Honourable and personal residential letting experts

Our tenancy agreements include a list of things that tenants should not do, which covers most issues which may be a problem to a landlord or their neighbours e.g. not paying rent, no smoking, no unauthorised pets, preventing damage to the property, preventing noise which is a nuisance to neighbours. 

If a tenant does not comply with one of these terms they are technically in breach of the tenancy agreement. 

Where this happens they are usually relatively minor issues which we successfully address through a conversation with the tenant and a notice to warn them to improve their behaviour.

If the tenant continues to breach their agreement then the options available depend on the tenancy term.

If the tenancy is a rolling Statutory Periodic Tenancy, or a fixed term Assured Shorthold Tenancy which is near the end of its term, then most landlords ask us to serve a Section 21 “no fault” notice to end the tenancy.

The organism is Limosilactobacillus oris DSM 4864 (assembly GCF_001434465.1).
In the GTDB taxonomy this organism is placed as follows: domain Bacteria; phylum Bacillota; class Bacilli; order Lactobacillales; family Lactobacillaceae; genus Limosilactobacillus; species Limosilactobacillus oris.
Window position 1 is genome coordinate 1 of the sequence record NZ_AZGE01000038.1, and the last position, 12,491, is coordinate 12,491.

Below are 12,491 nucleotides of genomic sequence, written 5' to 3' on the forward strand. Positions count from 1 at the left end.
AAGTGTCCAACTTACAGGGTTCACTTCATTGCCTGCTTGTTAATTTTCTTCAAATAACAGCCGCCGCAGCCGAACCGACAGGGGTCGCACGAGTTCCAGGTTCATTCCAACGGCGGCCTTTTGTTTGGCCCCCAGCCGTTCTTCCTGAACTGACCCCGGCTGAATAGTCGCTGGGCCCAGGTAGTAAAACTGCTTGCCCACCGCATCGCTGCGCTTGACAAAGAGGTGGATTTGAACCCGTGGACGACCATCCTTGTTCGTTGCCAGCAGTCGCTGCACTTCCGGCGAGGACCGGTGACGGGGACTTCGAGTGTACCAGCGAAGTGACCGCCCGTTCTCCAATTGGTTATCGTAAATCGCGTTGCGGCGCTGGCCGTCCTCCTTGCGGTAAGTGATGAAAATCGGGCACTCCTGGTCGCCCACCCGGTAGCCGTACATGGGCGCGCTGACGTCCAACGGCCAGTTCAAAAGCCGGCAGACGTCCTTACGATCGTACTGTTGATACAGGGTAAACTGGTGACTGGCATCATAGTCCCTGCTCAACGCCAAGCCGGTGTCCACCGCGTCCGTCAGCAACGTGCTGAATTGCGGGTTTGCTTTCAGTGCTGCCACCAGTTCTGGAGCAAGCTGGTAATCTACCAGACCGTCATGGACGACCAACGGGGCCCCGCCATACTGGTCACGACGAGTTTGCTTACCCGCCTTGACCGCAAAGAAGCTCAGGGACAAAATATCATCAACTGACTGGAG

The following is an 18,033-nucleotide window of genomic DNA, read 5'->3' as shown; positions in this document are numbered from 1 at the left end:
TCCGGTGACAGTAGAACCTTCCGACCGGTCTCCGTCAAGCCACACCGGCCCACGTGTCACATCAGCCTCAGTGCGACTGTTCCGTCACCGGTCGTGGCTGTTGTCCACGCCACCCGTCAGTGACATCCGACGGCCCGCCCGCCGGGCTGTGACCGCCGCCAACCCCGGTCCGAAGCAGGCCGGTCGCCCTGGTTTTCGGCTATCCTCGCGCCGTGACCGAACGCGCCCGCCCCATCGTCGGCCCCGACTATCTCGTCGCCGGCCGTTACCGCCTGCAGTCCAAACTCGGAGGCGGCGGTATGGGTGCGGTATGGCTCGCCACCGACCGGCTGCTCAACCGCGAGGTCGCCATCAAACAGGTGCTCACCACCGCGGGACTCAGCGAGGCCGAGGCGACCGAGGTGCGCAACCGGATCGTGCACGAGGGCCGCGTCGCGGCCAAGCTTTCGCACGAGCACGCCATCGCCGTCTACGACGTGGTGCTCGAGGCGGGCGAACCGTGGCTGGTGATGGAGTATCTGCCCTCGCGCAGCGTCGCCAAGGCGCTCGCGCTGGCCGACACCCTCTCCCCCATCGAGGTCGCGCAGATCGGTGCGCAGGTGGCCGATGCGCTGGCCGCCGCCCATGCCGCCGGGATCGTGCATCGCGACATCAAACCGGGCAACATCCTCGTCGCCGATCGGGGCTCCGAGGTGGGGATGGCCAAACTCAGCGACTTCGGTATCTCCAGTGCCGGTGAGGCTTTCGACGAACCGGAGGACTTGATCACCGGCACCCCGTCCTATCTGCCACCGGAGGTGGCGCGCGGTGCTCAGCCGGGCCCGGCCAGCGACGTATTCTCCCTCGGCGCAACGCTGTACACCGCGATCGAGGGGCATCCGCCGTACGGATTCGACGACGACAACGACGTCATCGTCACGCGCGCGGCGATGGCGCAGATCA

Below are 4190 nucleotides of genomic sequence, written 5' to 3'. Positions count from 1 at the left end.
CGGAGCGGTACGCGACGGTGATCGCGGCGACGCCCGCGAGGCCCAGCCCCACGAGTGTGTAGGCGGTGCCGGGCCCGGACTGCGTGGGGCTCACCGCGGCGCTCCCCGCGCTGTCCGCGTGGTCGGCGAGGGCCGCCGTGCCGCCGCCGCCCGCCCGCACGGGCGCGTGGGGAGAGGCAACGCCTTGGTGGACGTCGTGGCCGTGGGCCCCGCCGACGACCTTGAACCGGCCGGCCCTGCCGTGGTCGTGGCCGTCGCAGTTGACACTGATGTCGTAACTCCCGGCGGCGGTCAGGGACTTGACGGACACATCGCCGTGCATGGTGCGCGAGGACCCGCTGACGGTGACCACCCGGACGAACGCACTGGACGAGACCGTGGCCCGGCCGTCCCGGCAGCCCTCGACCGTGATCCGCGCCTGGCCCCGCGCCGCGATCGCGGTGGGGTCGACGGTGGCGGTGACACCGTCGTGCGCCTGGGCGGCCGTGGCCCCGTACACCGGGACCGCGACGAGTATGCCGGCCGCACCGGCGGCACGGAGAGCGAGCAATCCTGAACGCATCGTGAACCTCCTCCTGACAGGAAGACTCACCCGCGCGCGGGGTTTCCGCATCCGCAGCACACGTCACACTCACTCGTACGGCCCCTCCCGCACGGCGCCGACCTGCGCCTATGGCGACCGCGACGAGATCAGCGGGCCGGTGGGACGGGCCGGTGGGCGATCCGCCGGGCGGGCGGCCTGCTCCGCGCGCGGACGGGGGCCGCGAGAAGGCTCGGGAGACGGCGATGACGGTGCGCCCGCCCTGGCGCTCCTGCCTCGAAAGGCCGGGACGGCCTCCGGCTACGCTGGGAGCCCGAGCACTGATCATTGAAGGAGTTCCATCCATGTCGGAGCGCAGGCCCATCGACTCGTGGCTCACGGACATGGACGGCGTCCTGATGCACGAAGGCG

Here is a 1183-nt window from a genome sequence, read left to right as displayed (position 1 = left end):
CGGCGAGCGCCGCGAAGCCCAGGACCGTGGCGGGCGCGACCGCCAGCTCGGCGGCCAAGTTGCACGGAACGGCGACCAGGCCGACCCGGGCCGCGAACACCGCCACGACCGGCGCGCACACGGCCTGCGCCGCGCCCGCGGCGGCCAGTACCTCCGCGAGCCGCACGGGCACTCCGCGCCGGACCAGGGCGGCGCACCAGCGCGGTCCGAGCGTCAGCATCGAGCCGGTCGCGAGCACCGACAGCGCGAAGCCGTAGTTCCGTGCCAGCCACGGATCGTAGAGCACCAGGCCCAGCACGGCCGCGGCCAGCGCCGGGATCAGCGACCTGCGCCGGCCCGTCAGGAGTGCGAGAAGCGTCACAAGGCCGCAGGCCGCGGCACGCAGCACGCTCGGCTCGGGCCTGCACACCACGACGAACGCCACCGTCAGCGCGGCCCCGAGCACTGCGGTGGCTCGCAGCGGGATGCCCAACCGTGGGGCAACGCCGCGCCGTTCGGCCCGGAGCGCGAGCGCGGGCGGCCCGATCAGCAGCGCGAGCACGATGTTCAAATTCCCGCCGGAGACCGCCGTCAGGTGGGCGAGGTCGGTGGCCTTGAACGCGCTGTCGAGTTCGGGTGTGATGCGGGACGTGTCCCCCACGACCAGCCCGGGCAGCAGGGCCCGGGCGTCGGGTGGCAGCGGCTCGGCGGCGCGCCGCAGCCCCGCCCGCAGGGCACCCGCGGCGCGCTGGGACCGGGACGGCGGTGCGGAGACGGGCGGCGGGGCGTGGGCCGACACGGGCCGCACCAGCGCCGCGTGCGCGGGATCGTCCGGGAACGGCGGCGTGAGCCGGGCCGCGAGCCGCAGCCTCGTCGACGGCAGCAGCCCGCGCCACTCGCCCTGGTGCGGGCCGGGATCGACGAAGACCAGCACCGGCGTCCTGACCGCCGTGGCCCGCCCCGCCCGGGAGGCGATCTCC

However ending a fixed term Assured Shorthold Tenancy earlier than the agreed term needs a Court order. The Court will consider your reason for wanting to “make the tenants homeless”, so you need clear and robust evidence that the tenants have significantly breached their tenancy agreement.

It usually requires the support of a solicitor to get a court order to end a tenancy for a breach. However if you have Legal Expenses and Rent Protection Cover, your insurer may cover these costs.

As Section 21 “no fault” notices are simple and effective, landlords rarely decide to take a tenant to court for breach of tenancy. However the Government have said they will prevent landlords from issuing these “no fault” notices in future, in which case, court action will be needed.

The good news is serving a properly constructed Section 21 notice in the right way to get vacant possession of your property at the end of a fixed term tenancy, or after the defined notice in a rolling tenancy, almost always results in the tenants leaving the property when due. In the few cases where tenants do not leave after such notice it is possible to seek a court order for possession without proving any breach of tenancy.

Please get in touch if you have any questions or concerns